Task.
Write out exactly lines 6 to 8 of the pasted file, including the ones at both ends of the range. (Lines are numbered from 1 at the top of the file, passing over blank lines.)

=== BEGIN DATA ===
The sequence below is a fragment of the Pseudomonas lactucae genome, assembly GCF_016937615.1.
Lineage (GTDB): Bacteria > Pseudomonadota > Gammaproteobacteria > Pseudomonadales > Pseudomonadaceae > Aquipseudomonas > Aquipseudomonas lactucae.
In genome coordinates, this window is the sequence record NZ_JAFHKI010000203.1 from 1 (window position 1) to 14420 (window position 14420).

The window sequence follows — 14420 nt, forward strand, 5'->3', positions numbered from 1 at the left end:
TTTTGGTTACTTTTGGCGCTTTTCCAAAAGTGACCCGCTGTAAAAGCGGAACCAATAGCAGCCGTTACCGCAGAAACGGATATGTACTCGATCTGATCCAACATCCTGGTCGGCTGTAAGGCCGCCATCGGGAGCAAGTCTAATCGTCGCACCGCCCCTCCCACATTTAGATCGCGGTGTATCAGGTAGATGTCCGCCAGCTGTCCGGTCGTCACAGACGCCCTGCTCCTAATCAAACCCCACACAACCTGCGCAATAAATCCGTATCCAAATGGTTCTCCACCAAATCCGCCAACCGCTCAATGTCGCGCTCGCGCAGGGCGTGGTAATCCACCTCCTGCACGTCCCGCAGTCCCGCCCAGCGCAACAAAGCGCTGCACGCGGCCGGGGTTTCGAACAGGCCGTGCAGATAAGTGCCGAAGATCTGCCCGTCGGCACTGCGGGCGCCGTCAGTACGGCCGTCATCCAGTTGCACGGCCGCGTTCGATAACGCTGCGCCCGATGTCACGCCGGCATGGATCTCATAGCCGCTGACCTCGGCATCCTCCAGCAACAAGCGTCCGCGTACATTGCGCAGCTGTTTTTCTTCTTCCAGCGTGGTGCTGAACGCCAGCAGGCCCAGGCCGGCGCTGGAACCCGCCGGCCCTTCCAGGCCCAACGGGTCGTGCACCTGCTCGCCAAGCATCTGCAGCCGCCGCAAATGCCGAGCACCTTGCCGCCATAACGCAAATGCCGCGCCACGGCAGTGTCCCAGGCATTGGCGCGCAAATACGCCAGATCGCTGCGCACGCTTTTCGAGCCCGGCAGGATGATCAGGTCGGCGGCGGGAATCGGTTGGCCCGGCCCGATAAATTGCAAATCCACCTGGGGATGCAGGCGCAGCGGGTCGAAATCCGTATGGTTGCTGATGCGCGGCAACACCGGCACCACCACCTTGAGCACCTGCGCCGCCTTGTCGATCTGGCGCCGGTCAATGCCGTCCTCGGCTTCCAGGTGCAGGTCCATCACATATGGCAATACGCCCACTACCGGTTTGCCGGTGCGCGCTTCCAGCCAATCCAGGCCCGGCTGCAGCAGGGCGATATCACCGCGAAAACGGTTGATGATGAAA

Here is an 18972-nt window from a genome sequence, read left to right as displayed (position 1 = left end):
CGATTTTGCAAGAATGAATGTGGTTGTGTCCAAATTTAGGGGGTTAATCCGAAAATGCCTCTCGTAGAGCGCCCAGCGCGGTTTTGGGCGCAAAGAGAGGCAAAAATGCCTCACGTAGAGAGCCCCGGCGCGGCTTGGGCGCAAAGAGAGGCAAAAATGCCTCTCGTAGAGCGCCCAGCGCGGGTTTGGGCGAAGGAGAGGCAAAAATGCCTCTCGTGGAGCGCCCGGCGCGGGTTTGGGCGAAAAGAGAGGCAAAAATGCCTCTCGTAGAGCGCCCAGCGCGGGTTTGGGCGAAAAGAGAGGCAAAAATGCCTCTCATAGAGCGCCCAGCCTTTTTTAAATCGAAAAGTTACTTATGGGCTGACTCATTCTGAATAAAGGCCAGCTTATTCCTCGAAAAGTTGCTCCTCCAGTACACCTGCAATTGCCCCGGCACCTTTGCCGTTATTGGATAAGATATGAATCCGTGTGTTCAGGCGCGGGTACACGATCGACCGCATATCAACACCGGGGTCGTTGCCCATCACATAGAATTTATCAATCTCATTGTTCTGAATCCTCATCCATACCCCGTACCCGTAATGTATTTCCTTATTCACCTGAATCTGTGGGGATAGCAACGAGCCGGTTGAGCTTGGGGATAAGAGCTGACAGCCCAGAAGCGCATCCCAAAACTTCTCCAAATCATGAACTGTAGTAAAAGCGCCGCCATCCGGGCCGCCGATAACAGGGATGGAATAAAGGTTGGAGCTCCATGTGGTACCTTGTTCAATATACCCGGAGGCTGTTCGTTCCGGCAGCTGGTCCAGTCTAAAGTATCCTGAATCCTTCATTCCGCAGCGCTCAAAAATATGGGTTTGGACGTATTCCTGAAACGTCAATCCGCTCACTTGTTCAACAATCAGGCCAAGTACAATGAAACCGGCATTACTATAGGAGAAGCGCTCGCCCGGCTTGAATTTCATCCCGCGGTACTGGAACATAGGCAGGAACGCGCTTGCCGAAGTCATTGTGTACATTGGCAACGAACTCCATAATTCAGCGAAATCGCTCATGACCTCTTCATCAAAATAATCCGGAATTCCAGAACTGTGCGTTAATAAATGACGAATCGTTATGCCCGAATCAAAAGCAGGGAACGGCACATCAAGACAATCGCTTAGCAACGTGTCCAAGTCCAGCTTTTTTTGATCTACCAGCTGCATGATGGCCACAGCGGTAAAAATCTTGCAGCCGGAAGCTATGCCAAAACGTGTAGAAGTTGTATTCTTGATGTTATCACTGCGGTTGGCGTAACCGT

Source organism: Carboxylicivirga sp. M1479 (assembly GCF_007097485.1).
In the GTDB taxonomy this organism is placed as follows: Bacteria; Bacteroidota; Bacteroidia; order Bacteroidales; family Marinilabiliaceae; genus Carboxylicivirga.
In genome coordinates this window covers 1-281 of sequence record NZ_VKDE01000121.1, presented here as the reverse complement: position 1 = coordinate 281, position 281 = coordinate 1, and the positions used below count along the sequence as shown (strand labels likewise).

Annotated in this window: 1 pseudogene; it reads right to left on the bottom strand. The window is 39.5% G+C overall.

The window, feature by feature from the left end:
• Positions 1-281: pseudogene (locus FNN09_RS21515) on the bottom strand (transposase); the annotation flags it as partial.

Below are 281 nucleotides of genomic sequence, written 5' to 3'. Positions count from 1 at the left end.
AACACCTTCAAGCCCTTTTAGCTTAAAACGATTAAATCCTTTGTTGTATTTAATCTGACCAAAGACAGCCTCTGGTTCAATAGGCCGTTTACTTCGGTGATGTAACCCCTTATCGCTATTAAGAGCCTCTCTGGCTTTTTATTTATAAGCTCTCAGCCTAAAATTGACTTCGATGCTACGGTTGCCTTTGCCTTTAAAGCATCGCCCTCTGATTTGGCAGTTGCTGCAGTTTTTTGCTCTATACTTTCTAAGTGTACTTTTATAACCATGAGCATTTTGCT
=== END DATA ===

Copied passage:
Here is an 18972-nt window from a genome sequence, read left to right as displayed (position 1 = left end):
CGATTTTGCAAGAATGAATGTGGTTGTGTCCAAATTTAGGGGGTTAATCCGAAAATGCCTCTCGTAGAGCGCCCAGCGCGGTTTTGGGCGCAAAGAGAGGCAAAAATGCCTCACGTAGAGAGCCCCGGCGCGGCTTGGGCGCAAAGAGAGGCAAAAATGCCTCTCGTAGAGCGCCCAGCGCGGGTTTGGGCGAAGGAGAGGCAAAAATGCCTCTCGTGGAGCGCCCGGCGCGGGTTTGGGCGAAAAGAGAGGCAAAAATGCCTCTCGTAGAGCGCCCAGCGCGGGTTTGGGCGAAAAGAGAGGCAAAAATGCCTCTCATAGAGCGCCCAGCCTTTTTTAAATCGAAAAGTTACTTATGGGCTGACTCATTCTGAATAAAGGCCAGCTTATTCCTCGAAAAGTTGCTCCTCCAGTACACCTGCAATTGCCCCGGCACCTTTGCCGTTATTGGATAAGATATGAATCCGTGTGTTCAGGCGCGGGTACACGATCGACCGCATATCAACACCGGGGTCGTTGCCCATCACATAGAATTTATCAATCTCATTGTTCTGAATCCTCATCCATACCCCGTACCCGTAATGTATTTCCTTATTCACCTGAATCTGTGGGGATAGCAACGAGCCGGTTGAGCTTGGGGATAAGAGCTGACAGCCCAGAAGCGCATCCCAAAACTTCTCCAAATCATGAACTGTAGTAAAAGCGCCGCCATCCGGGCCGCCGATAACAGGGATGGAATAAAGGTTGGAGCTCCATGTGGTACCTTGTTCAATATACCCGGAGGCTGTTCGTTCCGGCAGCTGGTCCAGTCTAAAGTATCCTGAATCCTTCATTCCGCAGCGCTCAAAAATATGGGTTTGGACGTATTCCTGAAACGTCAATCCGCTCACTTGTTCAACAATCAGGCCAAGTACAATGAAACCGGCATTACTATAGGAGAAGCGCTCGCCCGGCTTGAATTTCATCCCGCGGTACTGGAACATAGGCAGGAACGCGCTTGCCGAAGTCATTGTGTACATTGGCAACGAACTCCATAATTCAGCGAAATCGCTCATGACCTCTTCATCAAAATAATCCGGAATTCCAGAACTGTGCGTTAATAAATGACGAATCGTTATGCCCGAATCAAAAGCAGGGAACGGCACATCAAGACAATCGCTTAGCAACGTGTCCAAGTCCAGCTTTTTTTGATCTACCAGCTGCATGATGGCCACAGCGGTAAAAATCTTGCAGCCGGAAGCTATGCCAAAACGTGTAGAAGTTGTATTCTTGATGTTATCACTGCGGTTGGCGTAACCGT

Source organism: Carboxylicivirga sp. M1479 (assembly GCF_007097485.1).